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I'm using the query_posts for "Page" item rather than "Post". I want to have the ability to make the "featured" page always on the top, we could add a custom field called "featured_product", if it's eq "1" then display the post as the very first one.

Here is the basic code for the query. Someone help please!?

<?php query_posts(array('showposts' => 1000, 'post_parent' => $post->ID, 'post_type' => 'page', 'orderby' => 'title', 'order' => 'ASC')); ?>
<?php if ( have_posts() ) : while ( have_posts() ) : the_post(); ?>
<?php endwhile; else: ?>
<?php endif; ?>
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This is a great question to ask in – Andy Lester Nov 11 '10 at 21:22
up vote 2 down vote accepted

You can run any number of query_posts()'s on a given page. This gives you a couple alternatives to show featured pages then regular pages.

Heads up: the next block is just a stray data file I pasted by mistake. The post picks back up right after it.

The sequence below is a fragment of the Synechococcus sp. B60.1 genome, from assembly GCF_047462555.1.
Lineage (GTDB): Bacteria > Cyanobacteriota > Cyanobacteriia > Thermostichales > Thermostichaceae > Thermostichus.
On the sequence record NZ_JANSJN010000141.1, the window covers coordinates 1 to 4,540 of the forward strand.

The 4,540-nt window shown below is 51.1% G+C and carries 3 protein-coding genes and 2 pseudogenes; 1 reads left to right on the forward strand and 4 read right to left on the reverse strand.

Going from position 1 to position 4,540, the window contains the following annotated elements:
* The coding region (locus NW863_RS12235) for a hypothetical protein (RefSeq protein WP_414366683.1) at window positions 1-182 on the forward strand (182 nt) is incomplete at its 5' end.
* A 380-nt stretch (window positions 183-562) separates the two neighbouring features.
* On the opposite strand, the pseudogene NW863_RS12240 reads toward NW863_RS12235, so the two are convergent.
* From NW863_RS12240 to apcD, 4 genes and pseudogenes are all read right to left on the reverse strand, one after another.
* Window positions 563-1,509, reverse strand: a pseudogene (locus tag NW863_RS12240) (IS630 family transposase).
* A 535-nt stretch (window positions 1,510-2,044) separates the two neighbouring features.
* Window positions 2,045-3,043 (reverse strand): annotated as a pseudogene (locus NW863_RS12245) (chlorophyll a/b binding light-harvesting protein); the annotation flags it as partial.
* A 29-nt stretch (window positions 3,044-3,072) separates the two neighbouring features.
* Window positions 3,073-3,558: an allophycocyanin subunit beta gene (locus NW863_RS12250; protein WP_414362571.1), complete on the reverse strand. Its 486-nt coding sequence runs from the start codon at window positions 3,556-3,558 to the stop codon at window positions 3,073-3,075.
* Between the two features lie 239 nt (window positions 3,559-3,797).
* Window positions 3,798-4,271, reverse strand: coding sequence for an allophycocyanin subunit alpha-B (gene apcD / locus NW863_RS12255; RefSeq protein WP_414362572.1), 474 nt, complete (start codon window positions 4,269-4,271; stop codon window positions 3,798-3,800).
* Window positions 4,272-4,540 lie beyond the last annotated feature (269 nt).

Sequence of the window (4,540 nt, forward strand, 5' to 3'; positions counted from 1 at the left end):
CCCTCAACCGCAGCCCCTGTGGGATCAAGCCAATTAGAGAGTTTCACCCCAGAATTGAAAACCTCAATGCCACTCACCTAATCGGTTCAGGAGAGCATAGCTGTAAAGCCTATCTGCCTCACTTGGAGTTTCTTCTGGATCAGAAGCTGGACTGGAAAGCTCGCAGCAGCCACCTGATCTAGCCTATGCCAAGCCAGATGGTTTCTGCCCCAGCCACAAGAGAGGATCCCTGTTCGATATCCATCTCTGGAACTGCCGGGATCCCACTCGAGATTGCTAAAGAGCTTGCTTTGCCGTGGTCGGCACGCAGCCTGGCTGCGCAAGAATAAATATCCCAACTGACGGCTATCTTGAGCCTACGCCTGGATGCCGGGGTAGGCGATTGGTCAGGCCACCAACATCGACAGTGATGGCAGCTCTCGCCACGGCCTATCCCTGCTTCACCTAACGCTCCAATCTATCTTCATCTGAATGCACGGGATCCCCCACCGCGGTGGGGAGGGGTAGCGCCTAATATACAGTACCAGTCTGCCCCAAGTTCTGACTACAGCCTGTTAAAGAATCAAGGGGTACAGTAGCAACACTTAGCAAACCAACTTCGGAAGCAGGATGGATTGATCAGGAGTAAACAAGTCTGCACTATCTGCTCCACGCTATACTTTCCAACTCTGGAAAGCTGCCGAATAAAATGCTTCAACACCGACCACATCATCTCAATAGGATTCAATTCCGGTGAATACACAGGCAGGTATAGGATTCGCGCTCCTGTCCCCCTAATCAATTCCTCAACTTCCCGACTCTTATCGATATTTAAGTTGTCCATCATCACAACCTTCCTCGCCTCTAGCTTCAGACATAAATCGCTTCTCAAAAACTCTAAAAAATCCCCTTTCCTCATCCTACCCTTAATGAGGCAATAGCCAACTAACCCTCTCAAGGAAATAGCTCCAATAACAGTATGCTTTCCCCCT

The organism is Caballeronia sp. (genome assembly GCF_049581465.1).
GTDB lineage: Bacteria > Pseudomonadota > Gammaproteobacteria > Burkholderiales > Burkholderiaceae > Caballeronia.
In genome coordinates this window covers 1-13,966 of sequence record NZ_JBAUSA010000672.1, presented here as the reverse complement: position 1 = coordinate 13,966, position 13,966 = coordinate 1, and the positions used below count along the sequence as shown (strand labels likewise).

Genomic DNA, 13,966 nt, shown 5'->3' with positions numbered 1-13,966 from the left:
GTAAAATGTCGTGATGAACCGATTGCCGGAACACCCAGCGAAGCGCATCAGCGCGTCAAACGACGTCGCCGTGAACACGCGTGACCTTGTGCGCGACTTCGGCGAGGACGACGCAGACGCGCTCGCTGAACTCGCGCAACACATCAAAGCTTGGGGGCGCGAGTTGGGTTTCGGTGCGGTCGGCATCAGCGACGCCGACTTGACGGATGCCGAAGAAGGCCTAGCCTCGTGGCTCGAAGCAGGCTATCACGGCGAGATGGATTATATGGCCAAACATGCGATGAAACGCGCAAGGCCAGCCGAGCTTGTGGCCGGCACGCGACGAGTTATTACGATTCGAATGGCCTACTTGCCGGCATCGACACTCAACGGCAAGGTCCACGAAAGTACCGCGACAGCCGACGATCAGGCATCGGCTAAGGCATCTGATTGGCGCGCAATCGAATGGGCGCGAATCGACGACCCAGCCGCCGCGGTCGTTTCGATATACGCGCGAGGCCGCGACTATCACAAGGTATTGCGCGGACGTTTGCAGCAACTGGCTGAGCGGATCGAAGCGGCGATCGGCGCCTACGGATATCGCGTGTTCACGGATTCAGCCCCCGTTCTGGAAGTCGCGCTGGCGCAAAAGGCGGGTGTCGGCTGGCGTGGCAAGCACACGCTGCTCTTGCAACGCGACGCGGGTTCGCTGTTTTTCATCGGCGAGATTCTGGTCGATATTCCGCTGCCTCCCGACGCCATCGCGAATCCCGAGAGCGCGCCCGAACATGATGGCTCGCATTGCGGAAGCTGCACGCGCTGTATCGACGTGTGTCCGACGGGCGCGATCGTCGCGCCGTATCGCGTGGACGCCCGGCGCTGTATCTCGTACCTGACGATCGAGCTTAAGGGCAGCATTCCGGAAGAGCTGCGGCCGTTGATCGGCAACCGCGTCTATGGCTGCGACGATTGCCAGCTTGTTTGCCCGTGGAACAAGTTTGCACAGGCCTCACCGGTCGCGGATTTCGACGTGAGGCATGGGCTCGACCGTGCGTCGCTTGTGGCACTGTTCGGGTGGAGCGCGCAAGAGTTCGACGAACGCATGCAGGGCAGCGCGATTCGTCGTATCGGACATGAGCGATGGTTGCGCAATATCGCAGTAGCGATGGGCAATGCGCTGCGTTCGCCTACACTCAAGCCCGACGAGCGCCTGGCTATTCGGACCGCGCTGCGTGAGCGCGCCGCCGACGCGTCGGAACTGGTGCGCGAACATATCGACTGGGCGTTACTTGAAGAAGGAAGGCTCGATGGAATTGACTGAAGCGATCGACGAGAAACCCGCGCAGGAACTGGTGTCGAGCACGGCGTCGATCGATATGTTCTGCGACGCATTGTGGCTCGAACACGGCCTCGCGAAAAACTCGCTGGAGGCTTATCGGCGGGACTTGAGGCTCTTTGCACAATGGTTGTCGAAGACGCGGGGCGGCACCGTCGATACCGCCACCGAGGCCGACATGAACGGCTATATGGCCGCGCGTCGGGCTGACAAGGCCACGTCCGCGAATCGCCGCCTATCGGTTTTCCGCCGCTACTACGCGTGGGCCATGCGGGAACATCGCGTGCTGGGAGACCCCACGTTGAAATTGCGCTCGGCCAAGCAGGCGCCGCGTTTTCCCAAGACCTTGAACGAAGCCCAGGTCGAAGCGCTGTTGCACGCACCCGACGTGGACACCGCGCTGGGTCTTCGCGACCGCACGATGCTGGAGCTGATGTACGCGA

One way, and the way I often organize content on my WordPress sites, is to have a 'featured' category. Featured posts or pages are assigned this category, along with any other appropriate category. Then you use that category name or ID in your query_posts() or get_posts() query string.

//get featured posts (category_ID = 13)
//the loop goes here

Another way is to use meta_key and meta_value in your query string.

//the loop goes here

Both of these methods assume that after you query and display your featured pages, you would query your standard pages by excluding the category assigned to featured posts (13 in this example) or by using meta_compare if custom fields are used

//get non-featured posts
//the loop goes here

If you want to do it all with one query and order by featured status, I speculate that you can order by meta_value.

//this might order by meta_value, i didn't test it.

I recommend one of the first approaches, as it will allow custom styling of the featured products, and really won't have any downsides. I have sites with four or five custom queries on each page.

Good Luck.

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